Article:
After 28 hours of sailing in fairly mild conditions we dropped anchor in Bonne Anse in Prony, an enormous bay on Grande Terre that opened into numerous anchorages and cyclone holes. Our little bay, Bonne Anse Rade de L’est, gave us protection from the 25-30kt wind that funneled through with squalls. Again we saw very few boats.
Our first full morning it was dead calm and I was able to finally use my paddle board. What a beautiful bay we’re in with rich red earth and varigated greens along the shore. That was my only chance to be on the water because the stationary front came through and sat over us for over a week. We spent the time cleaning, sorting, organizing and completing long overdo boat chores. Well we also listened to rain, birds, and admired the landscape along with learning new card games. It was a long week.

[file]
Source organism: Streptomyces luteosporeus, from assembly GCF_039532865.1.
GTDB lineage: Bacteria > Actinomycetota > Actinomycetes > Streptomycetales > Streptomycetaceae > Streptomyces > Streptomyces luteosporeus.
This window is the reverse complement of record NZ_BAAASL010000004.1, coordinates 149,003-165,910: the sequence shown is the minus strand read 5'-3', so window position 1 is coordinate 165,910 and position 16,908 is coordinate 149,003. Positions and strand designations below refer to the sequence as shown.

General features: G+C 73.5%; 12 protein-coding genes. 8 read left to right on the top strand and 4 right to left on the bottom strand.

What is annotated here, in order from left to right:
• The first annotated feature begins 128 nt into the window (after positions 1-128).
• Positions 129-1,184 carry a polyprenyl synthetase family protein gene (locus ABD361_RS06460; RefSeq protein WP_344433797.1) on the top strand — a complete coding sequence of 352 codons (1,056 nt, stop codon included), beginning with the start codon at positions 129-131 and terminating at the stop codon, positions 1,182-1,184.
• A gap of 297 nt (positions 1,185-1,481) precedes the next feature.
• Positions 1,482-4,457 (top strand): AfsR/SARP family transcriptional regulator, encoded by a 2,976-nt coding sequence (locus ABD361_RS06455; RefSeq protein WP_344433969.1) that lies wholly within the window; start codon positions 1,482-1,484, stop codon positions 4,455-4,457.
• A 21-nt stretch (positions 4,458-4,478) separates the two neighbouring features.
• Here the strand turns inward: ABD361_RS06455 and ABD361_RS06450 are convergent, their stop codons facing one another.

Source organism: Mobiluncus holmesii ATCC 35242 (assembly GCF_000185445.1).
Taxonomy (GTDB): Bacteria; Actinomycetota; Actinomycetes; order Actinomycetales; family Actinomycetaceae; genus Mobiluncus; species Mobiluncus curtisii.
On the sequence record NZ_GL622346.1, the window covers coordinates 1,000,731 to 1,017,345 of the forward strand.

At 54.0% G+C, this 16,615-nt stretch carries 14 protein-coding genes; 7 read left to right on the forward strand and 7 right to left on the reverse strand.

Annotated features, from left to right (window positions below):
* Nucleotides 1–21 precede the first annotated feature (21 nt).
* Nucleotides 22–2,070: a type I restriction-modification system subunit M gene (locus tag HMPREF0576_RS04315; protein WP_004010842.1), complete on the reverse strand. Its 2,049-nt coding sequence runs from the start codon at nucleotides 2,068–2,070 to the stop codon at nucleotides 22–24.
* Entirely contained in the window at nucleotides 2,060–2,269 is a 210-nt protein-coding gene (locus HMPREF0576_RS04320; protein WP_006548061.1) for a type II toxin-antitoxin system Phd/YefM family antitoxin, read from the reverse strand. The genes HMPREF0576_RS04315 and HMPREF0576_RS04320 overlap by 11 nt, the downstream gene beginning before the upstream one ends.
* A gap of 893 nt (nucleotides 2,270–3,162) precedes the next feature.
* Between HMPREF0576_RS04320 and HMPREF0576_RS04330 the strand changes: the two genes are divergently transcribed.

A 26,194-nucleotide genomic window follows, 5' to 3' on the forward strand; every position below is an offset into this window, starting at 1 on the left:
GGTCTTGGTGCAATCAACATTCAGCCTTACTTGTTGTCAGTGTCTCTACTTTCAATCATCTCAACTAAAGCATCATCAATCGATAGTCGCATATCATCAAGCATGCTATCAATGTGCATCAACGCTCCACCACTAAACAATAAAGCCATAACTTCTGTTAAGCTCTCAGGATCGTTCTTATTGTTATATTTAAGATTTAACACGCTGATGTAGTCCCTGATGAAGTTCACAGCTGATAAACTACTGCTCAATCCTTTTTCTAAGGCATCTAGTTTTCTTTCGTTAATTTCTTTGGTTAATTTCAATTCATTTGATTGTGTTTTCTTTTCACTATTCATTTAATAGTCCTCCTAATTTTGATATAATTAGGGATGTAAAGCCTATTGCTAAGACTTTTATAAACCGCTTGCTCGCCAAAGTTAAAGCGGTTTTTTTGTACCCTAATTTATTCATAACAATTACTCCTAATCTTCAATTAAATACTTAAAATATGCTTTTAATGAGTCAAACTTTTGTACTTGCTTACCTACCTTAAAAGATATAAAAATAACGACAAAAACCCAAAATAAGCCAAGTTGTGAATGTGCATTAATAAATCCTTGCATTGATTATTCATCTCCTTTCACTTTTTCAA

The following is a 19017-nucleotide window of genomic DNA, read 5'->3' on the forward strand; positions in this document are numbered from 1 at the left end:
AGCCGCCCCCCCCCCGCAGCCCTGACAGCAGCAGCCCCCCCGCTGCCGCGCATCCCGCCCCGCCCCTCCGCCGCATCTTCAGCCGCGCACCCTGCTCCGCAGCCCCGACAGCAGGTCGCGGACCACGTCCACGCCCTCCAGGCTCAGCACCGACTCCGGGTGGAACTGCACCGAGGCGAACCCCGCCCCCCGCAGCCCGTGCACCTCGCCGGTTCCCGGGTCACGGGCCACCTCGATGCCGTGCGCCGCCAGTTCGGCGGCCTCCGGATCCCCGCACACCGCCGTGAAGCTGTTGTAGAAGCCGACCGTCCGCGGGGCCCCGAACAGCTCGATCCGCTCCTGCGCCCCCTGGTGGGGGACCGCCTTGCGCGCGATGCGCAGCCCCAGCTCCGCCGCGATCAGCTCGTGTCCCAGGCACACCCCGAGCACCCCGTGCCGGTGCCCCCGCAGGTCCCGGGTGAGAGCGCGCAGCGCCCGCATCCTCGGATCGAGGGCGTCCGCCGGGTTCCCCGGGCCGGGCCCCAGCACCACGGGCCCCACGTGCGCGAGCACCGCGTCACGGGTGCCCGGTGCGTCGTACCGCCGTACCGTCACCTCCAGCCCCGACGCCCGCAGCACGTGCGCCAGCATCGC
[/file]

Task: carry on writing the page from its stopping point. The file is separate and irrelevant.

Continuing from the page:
We also spent a good deal of time dealing with our Australian visas, making phone calls to get them granted. Our anchor windless stopped working so we waited for another weather window to head back to Noumea and the marina. By this time everyone else was thinking the same thing and the marina was full and so were the outer anchorages. Our first night at anchor in Baie de L’Orphelinat we were hit by a French sailboat. He smacked right into our dinghy davits and pushed them out of alignment. We ran up topside to see what happened and he screamed at us it was our fault!!! and we had to move. Oh sure. Next morning we tried anchoring in several spots (Jim manually handling the anchor and chain) and finally settled on a precarious lee shore spot with the wind gusting to 25-30kt. It took a couple days before we finally got back into a berth, out of the wind, where we could relax with shore power, showers and wifi. We also got word our visas were granted.